The essence of this proposition is that God is over and above all creation, in majesty and glory.  God is the best of all beings, because He is perfect.  Wayne Grudem, in his “Systematic Theology,” describes God’s perfection in this way: “God’s perfection means that God completely possesses all excellent qualities and lacks no part of any qualities that would be desirable for him.” [iv]  That is why the Bible can describe God in the following ways:

  • Psalm 8:1

Lord, our Lord,
how majestic is your name in all the earth!
You have set your glory above the heavens.

  • Psalm 96:4

For great is the Lord, and greatly to be praised;
he is to be feared above all gods.

  • Psalm 97:9

For you, O Lord, are most high over all the earth;
you are exalted far above all gods.

  • 1 Samuel 2:2

“There is none holy like the Lord;
there is none besides you;
there is no rock like our God.


[i] Isaiah 44:6

[ii] Psalm 8:1; Psalm 96:4; Psalm 97:9, 1 Samuel 2:2

[iii] In the Greek alphabet, α (alpha) and ω (omega) are, respectively, the first and last letters of the alphabet. So, what is being said is that God is ‘the first and the last’.

[iv] Grudem, Wayne. Systematic Theology: An Introduction to Biblical Doctrine. Grand Rapids, MI: Zondervan, 2000.

July 1, 2009

The Importance of Doctrine

Last week, I received in the mail Sinclair Ferguson’s “The Christian Life: A Doctrinal Introduction,” via PaperBackSwap.com.  I started reading it earlier this week, and have really enjoyed it so far.  In the first chapter, Ferguson begins by briefly showing why doctrine is so important to the Christian life.  Towards the end of the first chapter, he gives an excellent quote:

We have the following bit of personal experience from a general officer of the United States army.  He was in a great western city at a time of intense excitement and violent rioting.  The streets were over-run daily by a dangerous crowd.  One day he observed approaching him a man of singularly combined calmness and firmness of mien, whose very demeanor inspired confidence.  So impressed was he with his bearing amid the surrounding uproar that when he had passed he turned to look back at him, only to find that the stranger had done the same.  On observing his turning the stranger at once came back to him, and touching his chest with his forefinger, demanded without preface: “What is the chief end of man?”  On receiving the countersign, “Man’s chief end is to glorify God and to enjoy him for ever” -- “Ah!” said he, “I knew you were a Shorter Catechism boy by you looks!”  “Why, that was just what I was thinking of you,” was the rejoinder.”[i]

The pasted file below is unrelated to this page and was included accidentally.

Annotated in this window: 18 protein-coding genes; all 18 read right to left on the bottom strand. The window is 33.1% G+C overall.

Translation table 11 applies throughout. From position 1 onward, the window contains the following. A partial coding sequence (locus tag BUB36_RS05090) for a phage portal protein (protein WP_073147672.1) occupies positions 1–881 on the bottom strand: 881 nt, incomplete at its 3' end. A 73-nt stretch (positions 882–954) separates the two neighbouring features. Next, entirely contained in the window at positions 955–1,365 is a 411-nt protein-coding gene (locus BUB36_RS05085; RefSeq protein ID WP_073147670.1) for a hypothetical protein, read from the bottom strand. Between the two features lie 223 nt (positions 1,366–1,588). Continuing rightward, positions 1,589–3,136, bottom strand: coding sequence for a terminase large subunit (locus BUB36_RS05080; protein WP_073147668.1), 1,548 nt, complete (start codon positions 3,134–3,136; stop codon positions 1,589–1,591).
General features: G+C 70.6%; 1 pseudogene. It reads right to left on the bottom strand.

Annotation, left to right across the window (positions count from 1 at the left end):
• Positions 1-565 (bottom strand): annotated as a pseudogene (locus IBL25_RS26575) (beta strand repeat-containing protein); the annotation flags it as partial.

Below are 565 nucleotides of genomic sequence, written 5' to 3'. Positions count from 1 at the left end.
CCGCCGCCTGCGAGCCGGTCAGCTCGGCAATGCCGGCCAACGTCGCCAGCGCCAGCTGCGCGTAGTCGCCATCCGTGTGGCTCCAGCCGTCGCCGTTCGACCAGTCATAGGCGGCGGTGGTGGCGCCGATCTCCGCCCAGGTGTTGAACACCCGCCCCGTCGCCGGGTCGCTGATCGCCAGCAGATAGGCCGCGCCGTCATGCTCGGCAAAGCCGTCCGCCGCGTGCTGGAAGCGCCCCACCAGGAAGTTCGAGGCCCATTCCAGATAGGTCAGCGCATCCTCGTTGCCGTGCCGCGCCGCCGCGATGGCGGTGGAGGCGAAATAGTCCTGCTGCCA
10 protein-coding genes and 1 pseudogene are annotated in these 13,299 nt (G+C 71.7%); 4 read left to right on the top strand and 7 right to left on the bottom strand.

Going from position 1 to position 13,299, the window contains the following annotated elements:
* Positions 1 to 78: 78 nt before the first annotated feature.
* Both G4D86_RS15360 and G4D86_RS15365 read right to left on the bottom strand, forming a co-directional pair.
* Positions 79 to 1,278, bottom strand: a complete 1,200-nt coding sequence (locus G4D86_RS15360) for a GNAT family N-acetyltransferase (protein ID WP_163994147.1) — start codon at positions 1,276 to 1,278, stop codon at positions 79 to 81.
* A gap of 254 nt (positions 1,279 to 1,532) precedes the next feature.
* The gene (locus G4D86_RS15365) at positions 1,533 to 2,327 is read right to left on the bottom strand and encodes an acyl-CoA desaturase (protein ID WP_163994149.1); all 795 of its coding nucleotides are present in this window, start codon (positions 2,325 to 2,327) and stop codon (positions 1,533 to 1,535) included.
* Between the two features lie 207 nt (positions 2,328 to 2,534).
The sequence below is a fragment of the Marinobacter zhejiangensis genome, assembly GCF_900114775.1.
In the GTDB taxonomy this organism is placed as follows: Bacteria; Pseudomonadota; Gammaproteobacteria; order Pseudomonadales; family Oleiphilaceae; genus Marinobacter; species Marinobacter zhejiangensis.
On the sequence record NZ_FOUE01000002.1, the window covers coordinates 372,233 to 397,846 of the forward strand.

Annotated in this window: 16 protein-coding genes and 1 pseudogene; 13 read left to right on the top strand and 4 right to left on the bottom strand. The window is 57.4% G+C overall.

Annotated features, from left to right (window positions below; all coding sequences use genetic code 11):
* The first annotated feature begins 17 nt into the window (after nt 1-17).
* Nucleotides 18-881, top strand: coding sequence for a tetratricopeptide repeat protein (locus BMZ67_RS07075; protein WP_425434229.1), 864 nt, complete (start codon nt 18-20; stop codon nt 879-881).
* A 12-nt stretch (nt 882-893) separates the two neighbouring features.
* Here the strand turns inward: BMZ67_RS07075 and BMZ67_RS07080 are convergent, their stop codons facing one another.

The question, “What is the chief end of man?” is the first question in the Westminster Shorter Catechism, a system of questions and answers designed to teach and ground young children in the doctrines, or teachings, of the faith.  The point of this quote is, that with the use of this catechism, these two men were so ground in the doctrines of the faith, that they were islands of calm amidst the turmoil of the environment.  It is my prayer that, like these men, that my knowledge of the faith would go beyond knowing in a merely intellectual sense, but would go beyond the point of affecting the the way I live amidst the turmoil of this fallen world.

[i] Warfield, B. B. Selected Shorter Writings. Edited by J. E. Meeter. Phillipsburg, NJ: Presbyterian and Reformed Press, 1970. – Cited in Ferguson, The Christian Life